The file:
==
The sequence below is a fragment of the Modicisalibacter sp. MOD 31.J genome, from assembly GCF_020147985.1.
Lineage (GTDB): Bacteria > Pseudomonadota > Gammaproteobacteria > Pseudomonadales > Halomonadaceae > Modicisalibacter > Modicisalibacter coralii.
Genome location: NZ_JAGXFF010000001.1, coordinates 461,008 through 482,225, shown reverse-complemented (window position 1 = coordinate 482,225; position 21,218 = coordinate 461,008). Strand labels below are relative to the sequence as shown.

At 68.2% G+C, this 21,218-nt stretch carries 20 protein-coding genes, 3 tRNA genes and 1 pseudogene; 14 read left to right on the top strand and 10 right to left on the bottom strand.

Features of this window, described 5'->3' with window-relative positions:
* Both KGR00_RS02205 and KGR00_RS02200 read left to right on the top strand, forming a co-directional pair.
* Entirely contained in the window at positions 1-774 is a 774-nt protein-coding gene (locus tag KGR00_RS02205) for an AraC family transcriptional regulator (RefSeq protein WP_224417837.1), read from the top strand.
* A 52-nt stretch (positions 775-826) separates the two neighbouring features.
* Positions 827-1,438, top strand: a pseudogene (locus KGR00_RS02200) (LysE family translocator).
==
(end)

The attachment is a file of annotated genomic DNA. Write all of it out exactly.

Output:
The sequence below is a fragment of the Modicisalibacter sp. MOD 31.J genome, from assembly GCF_020147985.1.
Lineage (GTDB): Bacteria > Pseudomonadota > Gammaproteobacteria > Pseudomonadales > Halomonadaceae > Modicisalibacter > Modicisalibacter coralii.
Genome location: NZ_JAGXFF010000001.1, coordinates 461,008 through 482,225, shown reverse-complemented (window position 1 = coordinate 482,225; position 21,218 = coordinate 461,008). Strand labels below are relative to the sequence as shown.

At 68.2% G+C, this 21,218-nt stretch carries 20 protein-coding genes, 3 tRNA genes and 1 pseudogene; 14 read left to right on the top strand and 10 right to left on the bottom strand.

Features of this window, described 5'->3' with window-relative positions:
* Both KGR00_RS02205 and KGR00_RS02200 read left to right on the top strand, forming a co-directional pair.
* Entirely contained in the window at positions 1-774 is a 774-nt protein-coding gene (locus tag KGR00_RS02205) for an AraC family transcriptional regulator (RefSeq protein WP_224417837.1), read from the top strand.
* A 52-nt stretch (positions 775-826) separates the two neighbouring features.
* Positions 827-1,438, top strand: a pseudogene (locus KGR00_RS02200) (LysE family translocator).